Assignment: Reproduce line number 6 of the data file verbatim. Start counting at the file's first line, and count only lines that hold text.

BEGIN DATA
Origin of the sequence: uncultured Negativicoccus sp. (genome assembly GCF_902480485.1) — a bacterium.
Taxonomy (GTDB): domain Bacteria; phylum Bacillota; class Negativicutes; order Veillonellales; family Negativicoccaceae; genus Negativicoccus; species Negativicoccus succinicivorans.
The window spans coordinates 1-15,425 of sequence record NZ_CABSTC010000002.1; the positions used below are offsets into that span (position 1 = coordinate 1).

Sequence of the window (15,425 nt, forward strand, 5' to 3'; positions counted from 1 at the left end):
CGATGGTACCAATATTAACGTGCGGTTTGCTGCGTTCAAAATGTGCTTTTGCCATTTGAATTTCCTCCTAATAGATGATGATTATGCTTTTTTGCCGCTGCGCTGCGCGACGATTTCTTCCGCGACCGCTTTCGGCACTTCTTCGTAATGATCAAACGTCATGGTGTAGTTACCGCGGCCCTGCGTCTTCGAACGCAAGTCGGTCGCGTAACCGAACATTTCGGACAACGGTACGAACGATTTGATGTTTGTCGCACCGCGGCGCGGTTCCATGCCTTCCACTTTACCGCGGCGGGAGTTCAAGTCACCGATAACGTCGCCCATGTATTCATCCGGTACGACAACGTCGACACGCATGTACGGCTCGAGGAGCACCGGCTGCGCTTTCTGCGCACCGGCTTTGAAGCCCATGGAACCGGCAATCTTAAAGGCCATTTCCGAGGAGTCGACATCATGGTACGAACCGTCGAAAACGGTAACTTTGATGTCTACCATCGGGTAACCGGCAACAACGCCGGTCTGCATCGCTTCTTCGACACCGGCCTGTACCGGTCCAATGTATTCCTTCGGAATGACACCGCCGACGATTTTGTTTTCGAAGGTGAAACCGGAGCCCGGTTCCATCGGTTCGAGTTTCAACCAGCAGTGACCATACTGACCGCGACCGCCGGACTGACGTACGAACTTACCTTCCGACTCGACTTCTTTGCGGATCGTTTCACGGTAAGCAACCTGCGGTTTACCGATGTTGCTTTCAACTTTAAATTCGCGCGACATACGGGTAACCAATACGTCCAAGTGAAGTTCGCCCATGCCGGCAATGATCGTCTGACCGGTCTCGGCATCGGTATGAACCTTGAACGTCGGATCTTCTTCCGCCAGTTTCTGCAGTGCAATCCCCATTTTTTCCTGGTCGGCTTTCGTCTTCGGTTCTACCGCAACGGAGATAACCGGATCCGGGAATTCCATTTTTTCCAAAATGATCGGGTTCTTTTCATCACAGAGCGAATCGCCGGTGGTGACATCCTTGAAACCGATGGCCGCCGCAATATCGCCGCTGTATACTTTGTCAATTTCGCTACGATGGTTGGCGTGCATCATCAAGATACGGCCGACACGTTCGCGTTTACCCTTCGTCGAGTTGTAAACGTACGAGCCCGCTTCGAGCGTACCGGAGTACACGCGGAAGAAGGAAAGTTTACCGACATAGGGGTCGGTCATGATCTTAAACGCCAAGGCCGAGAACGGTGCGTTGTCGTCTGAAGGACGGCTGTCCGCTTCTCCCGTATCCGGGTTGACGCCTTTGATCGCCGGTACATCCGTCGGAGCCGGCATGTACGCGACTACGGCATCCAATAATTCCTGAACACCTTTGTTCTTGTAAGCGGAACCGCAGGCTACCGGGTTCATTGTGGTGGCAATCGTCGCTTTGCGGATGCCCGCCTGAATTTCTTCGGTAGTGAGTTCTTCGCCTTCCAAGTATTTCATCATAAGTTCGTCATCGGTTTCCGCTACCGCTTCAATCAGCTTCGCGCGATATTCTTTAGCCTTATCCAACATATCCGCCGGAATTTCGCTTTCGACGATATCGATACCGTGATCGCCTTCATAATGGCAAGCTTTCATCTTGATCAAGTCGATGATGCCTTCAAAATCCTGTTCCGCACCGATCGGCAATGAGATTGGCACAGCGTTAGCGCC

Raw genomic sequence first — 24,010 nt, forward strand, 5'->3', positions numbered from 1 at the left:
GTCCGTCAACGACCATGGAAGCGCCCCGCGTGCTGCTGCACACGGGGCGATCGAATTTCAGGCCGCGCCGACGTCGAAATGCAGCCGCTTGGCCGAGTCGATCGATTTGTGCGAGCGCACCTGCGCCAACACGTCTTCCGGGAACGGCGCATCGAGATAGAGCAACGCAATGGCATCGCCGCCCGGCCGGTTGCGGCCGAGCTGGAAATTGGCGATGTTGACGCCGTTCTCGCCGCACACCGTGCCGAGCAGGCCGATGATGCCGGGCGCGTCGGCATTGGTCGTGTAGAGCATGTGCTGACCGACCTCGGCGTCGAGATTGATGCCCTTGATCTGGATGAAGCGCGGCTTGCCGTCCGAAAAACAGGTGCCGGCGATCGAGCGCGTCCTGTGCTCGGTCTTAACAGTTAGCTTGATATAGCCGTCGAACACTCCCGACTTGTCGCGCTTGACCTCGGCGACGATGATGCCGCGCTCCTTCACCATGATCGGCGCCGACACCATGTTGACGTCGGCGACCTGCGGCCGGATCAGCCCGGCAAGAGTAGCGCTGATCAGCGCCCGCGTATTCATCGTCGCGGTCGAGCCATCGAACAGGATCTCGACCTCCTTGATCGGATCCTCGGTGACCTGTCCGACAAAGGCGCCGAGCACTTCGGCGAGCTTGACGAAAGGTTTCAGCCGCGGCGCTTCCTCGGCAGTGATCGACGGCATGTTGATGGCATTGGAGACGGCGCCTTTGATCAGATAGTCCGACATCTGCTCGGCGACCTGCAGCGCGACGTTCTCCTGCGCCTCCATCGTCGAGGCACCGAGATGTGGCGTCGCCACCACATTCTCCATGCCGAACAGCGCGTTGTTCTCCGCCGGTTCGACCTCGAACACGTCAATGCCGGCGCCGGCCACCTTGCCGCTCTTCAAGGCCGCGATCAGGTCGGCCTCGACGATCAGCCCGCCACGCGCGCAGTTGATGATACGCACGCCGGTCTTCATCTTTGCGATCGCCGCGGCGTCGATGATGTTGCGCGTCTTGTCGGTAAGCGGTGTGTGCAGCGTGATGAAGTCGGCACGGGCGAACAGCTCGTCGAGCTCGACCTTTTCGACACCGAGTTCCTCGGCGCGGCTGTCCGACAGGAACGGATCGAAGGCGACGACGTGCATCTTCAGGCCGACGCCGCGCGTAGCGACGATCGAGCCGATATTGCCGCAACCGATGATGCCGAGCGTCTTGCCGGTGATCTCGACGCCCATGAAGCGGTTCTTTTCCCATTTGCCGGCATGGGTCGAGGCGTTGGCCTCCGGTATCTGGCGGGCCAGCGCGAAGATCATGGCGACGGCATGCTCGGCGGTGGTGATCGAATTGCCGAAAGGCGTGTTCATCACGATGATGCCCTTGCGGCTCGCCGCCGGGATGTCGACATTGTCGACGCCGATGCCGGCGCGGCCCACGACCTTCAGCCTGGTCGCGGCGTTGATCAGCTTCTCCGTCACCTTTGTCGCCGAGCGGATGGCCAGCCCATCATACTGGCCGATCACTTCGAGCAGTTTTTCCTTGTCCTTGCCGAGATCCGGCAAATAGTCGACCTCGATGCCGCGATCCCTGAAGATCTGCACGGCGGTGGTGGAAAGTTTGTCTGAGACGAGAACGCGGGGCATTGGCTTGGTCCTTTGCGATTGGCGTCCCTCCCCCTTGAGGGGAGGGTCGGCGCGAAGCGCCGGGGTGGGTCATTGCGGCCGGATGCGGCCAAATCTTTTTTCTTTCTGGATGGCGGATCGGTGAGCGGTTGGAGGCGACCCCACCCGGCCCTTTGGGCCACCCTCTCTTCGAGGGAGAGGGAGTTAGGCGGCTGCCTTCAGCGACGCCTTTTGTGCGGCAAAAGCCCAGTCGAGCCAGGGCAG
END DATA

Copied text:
Raw genomic sequence first — 24,010 nt, forward strand, 5'->3', positions numbered from 1 at the left: